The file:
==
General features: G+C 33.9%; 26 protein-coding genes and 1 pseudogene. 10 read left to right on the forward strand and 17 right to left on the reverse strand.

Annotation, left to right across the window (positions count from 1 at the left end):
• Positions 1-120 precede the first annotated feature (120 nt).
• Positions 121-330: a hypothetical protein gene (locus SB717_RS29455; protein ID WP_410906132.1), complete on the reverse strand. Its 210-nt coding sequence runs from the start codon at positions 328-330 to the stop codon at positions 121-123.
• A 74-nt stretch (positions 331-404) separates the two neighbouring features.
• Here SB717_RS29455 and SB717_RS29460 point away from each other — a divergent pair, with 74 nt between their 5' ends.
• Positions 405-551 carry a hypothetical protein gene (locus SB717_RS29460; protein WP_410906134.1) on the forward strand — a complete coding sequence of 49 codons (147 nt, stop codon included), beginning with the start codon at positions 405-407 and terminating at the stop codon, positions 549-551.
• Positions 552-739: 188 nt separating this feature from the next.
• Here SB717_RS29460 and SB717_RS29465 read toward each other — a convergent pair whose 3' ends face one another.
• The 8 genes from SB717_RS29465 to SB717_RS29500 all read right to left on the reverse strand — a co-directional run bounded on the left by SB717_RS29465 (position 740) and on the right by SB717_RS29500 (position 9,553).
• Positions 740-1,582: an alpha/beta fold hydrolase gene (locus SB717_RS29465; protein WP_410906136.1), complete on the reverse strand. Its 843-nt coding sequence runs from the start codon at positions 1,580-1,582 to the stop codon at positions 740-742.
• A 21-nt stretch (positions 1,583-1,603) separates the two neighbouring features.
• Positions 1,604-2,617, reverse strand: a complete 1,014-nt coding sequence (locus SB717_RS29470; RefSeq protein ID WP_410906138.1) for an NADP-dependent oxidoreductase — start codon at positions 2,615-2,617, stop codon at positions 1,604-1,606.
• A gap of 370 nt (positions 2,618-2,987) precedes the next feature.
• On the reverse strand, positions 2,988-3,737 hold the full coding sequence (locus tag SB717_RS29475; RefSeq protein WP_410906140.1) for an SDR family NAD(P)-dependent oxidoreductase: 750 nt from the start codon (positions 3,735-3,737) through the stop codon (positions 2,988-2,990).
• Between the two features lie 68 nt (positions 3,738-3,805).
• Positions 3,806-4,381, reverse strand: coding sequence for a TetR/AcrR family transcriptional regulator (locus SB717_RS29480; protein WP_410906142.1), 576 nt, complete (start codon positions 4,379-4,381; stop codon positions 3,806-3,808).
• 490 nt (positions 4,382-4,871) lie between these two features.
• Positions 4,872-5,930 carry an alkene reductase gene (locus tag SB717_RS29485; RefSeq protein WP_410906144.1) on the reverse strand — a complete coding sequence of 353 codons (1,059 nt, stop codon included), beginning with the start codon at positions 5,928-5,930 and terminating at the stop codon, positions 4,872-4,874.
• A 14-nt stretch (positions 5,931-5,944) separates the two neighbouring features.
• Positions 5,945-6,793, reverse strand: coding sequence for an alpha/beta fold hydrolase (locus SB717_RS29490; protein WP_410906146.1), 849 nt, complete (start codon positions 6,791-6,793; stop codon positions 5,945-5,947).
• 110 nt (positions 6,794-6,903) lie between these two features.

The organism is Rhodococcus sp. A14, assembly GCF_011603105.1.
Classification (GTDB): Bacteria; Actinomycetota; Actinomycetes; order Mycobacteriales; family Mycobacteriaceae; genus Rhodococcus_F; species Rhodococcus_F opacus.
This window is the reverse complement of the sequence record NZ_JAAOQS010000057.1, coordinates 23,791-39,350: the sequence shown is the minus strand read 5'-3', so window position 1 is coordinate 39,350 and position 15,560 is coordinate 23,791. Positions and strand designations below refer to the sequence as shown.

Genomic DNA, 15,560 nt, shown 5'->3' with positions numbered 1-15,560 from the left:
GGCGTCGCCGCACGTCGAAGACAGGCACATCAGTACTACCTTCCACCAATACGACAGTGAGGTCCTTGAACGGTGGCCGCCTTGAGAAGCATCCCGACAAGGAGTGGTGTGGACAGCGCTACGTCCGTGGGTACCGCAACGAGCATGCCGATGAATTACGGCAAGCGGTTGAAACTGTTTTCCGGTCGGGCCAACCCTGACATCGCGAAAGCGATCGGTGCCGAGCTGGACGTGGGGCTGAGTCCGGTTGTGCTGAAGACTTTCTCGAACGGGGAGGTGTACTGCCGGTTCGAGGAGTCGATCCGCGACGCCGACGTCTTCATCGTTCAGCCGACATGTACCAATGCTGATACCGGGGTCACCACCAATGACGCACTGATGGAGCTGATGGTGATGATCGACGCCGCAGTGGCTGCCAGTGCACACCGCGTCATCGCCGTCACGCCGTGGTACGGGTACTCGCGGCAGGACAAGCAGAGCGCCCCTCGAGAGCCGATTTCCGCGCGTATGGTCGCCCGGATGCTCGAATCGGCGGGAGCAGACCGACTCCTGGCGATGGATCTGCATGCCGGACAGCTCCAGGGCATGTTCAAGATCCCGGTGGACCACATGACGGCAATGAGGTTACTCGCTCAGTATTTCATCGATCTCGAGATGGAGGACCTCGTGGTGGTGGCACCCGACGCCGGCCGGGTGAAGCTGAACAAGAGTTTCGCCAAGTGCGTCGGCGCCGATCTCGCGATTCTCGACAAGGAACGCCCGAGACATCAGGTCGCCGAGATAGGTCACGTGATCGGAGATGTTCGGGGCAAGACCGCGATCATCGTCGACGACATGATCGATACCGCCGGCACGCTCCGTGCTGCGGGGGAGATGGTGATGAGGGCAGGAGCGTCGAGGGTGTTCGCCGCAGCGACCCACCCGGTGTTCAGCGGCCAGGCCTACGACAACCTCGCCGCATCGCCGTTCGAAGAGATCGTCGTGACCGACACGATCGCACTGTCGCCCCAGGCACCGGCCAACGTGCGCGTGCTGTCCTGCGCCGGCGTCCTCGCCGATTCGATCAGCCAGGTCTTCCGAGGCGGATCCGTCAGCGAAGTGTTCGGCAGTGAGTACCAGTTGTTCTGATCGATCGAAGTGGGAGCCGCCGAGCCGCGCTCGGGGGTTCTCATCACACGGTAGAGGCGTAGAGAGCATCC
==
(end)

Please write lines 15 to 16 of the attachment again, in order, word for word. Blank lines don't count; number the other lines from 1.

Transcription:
• On the reverse strand, positions 2,988-3,737 hold the full coding sequence (locus tag SB717_RS29475; RefSeq protein WP_410906140.1) for an SDR family NAD(P)-dependent oxidoreductase: 750 nt from the start codon (positions 3,735-3,737) through the stop codon (positions 2,988-2,990).
• Between the two features lie 68 nt (positions 3,738-3,805).